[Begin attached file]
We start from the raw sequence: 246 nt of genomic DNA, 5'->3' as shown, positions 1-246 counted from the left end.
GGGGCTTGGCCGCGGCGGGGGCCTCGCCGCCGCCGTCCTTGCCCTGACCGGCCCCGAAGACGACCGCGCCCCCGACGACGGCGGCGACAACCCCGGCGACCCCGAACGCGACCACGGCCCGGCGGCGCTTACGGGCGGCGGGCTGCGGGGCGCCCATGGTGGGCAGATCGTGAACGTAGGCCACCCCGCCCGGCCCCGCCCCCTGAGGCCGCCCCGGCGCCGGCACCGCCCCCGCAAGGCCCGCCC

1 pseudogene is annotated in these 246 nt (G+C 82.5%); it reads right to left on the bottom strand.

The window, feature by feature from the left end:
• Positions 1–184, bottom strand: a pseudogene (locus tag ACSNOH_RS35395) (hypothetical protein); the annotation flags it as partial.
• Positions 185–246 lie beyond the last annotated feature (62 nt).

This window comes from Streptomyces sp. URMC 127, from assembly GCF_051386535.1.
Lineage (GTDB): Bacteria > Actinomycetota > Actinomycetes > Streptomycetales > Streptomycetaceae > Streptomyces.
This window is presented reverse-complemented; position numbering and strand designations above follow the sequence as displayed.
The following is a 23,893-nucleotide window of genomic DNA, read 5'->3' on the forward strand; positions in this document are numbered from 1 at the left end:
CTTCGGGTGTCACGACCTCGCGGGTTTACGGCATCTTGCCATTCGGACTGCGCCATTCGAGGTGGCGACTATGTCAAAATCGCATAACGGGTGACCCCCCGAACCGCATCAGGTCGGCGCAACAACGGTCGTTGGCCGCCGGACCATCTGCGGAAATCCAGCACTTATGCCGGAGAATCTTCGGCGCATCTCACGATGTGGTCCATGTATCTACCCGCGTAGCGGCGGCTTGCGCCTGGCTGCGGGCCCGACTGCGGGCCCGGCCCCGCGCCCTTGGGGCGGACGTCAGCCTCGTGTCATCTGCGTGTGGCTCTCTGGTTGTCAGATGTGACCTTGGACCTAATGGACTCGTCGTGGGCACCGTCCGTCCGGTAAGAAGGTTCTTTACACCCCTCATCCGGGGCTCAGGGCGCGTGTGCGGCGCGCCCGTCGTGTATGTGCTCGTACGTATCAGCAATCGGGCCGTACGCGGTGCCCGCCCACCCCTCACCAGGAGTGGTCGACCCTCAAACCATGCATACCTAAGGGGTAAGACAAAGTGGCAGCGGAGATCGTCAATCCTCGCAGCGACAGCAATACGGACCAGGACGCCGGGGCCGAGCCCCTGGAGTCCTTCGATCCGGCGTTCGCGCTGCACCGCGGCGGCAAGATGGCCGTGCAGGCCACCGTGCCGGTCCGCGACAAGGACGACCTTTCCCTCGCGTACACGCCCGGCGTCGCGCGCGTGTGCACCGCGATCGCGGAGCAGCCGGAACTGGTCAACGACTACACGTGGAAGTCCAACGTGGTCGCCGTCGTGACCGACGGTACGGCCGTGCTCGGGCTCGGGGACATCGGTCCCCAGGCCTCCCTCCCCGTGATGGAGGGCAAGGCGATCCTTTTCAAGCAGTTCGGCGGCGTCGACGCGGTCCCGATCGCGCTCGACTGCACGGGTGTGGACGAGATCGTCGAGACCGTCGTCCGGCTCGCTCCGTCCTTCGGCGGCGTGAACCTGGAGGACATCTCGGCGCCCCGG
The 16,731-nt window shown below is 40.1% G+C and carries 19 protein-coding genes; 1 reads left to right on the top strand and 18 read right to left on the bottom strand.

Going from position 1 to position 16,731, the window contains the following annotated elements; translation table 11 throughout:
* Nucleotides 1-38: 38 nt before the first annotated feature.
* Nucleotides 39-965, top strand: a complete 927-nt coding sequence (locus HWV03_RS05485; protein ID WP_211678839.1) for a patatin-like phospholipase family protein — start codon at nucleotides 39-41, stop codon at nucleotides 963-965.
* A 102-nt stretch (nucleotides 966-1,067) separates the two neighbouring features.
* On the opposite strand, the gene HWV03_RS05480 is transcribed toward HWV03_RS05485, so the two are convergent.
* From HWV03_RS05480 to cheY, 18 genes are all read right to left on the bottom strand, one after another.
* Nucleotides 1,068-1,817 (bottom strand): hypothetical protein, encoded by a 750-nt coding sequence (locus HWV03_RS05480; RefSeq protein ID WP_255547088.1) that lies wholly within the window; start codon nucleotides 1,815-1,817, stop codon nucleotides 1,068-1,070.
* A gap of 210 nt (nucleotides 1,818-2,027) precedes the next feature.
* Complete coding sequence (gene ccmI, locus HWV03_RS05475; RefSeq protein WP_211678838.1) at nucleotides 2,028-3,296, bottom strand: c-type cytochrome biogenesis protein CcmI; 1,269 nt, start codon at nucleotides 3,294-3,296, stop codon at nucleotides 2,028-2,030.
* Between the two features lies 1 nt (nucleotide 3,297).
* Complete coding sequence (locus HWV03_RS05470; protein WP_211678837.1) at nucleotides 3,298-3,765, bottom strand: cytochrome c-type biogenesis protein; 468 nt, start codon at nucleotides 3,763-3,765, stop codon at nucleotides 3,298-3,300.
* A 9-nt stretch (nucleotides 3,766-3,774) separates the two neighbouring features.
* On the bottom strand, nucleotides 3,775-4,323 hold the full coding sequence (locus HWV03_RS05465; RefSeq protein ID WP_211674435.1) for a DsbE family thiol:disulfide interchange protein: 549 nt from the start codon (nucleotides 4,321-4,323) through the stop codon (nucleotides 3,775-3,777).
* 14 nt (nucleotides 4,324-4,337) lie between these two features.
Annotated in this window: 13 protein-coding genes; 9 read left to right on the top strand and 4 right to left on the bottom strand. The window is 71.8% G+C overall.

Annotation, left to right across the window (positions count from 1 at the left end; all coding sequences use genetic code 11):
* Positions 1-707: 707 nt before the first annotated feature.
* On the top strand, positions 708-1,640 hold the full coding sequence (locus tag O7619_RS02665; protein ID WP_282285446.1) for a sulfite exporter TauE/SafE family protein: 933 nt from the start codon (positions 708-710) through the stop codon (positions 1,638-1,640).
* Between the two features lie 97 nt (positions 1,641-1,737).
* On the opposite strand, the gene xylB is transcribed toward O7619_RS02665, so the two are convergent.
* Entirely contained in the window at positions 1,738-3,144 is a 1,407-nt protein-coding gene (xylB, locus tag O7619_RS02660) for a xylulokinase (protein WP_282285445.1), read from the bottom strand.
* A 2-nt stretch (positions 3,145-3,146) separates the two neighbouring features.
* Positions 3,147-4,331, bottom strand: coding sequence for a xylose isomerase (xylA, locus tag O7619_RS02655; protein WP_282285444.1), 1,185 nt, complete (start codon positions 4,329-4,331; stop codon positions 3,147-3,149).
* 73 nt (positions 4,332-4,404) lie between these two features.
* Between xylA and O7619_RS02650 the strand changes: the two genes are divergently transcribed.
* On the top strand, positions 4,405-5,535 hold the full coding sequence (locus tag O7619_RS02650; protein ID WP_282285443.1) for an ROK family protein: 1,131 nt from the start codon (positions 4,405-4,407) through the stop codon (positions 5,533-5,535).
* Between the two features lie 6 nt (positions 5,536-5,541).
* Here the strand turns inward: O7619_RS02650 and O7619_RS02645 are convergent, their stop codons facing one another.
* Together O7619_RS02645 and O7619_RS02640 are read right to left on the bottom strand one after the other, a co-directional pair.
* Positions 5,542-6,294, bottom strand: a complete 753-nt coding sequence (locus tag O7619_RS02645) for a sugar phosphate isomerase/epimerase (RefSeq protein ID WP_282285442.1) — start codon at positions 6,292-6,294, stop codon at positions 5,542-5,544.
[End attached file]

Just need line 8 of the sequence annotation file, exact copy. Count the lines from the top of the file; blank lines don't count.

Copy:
Lineage (GTDB): Bacteria > Actinomycetota > Actinomycetes > Streptomycetales > Streptomycetaceae > Streptomyces.